- crotch retaining means to be secured between the central portions of said cross brace and said front part of the looped upper frame member, and
- a basket member having a plurality of rigid peripheral rods and each of a pair rods being secured to adjacent legs, whereby said basket is mounted between the leg members and further braces such leg members.
2. A long life high chair as in claim 1 wherein said crotch retaining means is a rigid tubular crotch bar secured to the substantially central portions of said cross brace and said front part of the looped upper frame member.
3. A long life high chair as in claim 2 wherein said side parts extend beyond a back rest of the one piece molded seat and said handle portions are aligned and tilt forwardly, said transverse portion supportingly contacting a curved skirt portion at the top of the one piece molded seat.
4. A long life high chair as in claim 3 wherein said steering and handle portions and said transverse portions lie in a common plane which forms said acute angle with the plane in which said side and front parts lie.
5. A long life high chair as in claim 4 wherein said cross brace has downturned feet at its opposite ends, and said feet having concave seats for engaging the tubular aligned front legs of the unitary leg members.
6. A long life high chair as in claim 5 wherein said basket member has a pair of spaced side peripheral rods and a pair of spaced front and rear peripheral rods which ends extend beyond the side peripheral rods, said aligned front legs having aligned mounting bores, and a pair of aligned rear legs having aligned mounting bores, all of said bores being common to a plane which is parallel to a support surface for the high chair, the extending ends of said front and rear peripheral rods passing through the respective aligned mounting bores and locking elements mounted to the ends of the peripheral rods extending out of the mounting passageways, said locking elements and side peripheral rods being on diametrically opposite sides of each leg.
7. A long life high chair as in claim 6, wherein a major length of said legs in each unitary leg member form obtuse angles with said transverse top portion and a minor length at the bottom is substantially vertical to a support surface for said high chair, said mounting bores positioned at about the junctions of said major and minor lengths.
8. A long life high chair as in claim 7 wherein the transverse portion of the rear part is formed by two angular portions which form obtuse angles with the tops of said handle portions, said transverse angular top portions forming an apex substantially at the midpoint of the skirt portion at the top of the backrest of the one piece molded seat.
9. A long life high chair with rollers, including
- a one piece molded seat having a seating part, spaced side parts and a back rest part, a curved skirt portion at the edge of the seat,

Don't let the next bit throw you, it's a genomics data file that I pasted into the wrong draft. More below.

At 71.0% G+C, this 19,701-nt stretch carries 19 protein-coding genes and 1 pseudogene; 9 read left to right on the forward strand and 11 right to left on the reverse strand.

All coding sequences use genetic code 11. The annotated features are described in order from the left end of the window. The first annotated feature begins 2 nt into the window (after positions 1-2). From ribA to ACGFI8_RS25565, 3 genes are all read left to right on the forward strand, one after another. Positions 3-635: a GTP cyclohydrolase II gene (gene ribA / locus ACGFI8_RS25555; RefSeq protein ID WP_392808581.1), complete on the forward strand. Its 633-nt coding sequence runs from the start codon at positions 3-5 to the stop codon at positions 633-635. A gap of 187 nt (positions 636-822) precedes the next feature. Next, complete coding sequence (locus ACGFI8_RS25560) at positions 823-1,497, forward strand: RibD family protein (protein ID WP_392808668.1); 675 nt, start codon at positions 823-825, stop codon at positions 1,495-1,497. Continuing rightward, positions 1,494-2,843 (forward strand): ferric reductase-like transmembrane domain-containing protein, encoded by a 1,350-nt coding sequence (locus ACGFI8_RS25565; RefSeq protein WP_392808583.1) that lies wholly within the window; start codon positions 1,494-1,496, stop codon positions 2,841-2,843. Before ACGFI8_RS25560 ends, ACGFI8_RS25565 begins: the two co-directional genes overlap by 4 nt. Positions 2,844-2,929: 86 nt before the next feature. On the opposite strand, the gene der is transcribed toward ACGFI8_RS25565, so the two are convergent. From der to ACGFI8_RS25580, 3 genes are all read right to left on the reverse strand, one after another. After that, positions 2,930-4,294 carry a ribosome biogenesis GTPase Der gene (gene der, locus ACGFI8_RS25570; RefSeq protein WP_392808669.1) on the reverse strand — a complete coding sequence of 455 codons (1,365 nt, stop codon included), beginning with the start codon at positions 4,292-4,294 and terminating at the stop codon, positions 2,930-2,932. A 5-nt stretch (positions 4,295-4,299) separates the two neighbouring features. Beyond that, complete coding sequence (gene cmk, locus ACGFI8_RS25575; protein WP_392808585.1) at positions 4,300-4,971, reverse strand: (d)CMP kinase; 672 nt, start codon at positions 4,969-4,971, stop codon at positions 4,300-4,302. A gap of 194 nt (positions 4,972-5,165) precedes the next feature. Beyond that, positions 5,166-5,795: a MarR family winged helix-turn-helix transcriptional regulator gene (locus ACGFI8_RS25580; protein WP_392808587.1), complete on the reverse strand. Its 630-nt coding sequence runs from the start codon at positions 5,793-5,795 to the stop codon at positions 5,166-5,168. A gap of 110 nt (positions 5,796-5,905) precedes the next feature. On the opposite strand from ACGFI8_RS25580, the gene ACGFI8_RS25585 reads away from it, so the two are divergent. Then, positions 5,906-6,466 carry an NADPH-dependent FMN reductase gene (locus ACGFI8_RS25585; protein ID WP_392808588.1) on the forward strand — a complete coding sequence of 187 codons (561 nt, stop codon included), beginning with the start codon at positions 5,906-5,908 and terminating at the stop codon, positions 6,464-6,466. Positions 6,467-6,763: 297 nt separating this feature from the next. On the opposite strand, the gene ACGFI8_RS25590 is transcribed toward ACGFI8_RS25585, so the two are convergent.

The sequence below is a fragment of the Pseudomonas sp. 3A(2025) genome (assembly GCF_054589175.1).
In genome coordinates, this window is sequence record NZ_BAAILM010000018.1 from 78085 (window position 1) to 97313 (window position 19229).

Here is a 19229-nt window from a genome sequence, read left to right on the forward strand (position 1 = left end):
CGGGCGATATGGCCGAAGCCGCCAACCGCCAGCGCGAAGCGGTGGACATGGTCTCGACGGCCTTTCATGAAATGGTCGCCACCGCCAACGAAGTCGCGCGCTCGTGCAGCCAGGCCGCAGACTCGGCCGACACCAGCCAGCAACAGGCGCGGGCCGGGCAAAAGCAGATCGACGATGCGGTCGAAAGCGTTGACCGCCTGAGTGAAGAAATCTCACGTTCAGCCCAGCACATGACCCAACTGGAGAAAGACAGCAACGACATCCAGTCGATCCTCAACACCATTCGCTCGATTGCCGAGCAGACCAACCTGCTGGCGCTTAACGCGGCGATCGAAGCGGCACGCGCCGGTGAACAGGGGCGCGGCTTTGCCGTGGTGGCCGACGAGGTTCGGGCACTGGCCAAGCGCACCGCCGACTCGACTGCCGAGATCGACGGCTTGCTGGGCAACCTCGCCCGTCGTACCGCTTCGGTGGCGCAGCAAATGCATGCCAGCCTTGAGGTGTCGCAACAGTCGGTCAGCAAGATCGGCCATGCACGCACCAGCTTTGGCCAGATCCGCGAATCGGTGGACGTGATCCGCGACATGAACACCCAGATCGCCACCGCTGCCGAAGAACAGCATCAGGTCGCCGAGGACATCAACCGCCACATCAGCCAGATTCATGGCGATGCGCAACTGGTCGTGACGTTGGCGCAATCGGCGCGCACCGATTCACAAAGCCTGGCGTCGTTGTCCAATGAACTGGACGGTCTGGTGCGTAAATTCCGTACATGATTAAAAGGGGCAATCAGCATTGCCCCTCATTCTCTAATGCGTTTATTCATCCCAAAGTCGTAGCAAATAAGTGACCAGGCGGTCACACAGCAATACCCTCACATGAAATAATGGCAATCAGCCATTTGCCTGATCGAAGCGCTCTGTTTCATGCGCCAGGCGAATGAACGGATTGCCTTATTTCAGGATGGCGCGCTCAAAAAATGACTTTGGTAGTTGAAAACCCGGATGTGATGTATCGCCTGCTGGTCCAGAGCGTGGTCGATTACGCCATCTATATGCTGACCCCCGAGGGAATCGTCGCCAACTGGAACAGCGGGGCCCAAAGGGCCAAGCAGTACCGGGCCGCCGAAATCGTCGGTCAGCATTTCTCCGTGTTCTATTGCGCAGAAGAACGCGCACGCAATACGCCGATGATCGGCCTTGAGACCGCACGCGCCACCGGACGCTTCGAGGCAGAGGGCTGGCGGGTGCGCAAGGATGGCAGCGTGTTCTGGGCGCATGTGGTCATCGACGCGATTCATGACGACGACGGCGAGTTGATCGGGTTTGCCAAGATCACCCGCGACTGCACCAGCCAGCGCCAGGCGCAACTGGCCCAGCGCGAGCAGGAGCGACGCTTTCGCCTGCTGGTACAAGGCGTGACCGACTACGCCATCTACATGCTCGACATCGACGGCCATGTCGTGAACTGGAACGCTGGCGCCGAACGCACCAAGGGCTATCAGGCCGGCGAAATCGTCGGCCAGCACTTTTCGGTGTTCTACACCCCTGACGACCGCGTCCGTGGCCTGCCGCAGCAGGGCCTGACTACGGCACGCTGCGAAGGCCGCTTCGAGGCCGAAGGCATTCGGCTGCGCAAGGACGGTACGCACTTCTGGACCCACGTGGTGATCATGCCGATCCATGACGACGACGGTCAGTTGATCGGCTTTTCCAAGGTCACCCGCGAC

- a looped upper cylindrical frame member having spaced side parts connected by a front part and a forwardly tilted rear part, said rear part having spaced steering and pushing handle portions extending beyond the back rest part at each side part of the one piece molded seat, each of the steering and handle portions joined at their top ends to a transverse top portion, at least a part of said transverse portions supportingly engaging a portion of the back side of the back rest part, said side parts extending beyond said back rest part and joined to the bottoms of each of the steering and pushing handle portions, said steering and pushing handle portions and transverse portion touching a plane which forms an acute angle with a plane common to the side and front parts of the upper frame portion,
- said side support parts engaging in supporting relationship the skirt portion at the sides of the one piece molded seat,
- at least one pair of unitary leg members, each of said pair of unitary leg members formed by a front and rear leg portion and a top connecting portion, and said pair together forming aligned front legs and aligned rear legs,
- transverse bracing means connecting at least one pair of aligned legs of the unitary leg members.
10. A long life high chair as in claim 9 wherein the side parts of said upper cylindrical frame member contact the top of the curved skirt portion, and said top connecting portions of each unitary leg member contact the other side of the curved skirt portion and the side parts of said one piece molded seat, said curved skirt portion being sandwiched therebetween.
11. A long life high chair as in claim 10 wherein said transverse bracing means being between an aligned pair of legs includes a cross brace between the aligned pair of front legs, and said brace engaging the underside of the skirt portion at the front of the seat part.
12. A long life high chair as in claim 11 wherein said crotch retaining means is a rigid crotch bar fixed at its opposite ends to central portions to the front part of the upper tubular frame member and to the cross brace between the aligned pair of front legs of the unitary leg members.
|2645502||July 1953||Collins et al.|
|2984291||May 1961||Kostenborder et al.|
|3330597||July 1967||Lay et al.|
Filed: May 12, 1976
Date of Patent: Apr 4, 1978
Assignee: Central Specialties, Inc. (Chicago, IL)
Inventor: William Ballenger (Deerfield, IL)
Primary Examiner: Roy D. Frazier
Assistant Examiner: William E. Lyddane
Law Firm: Dominik, Knechtel, Godula & Demeur
Application Number: 5/685,930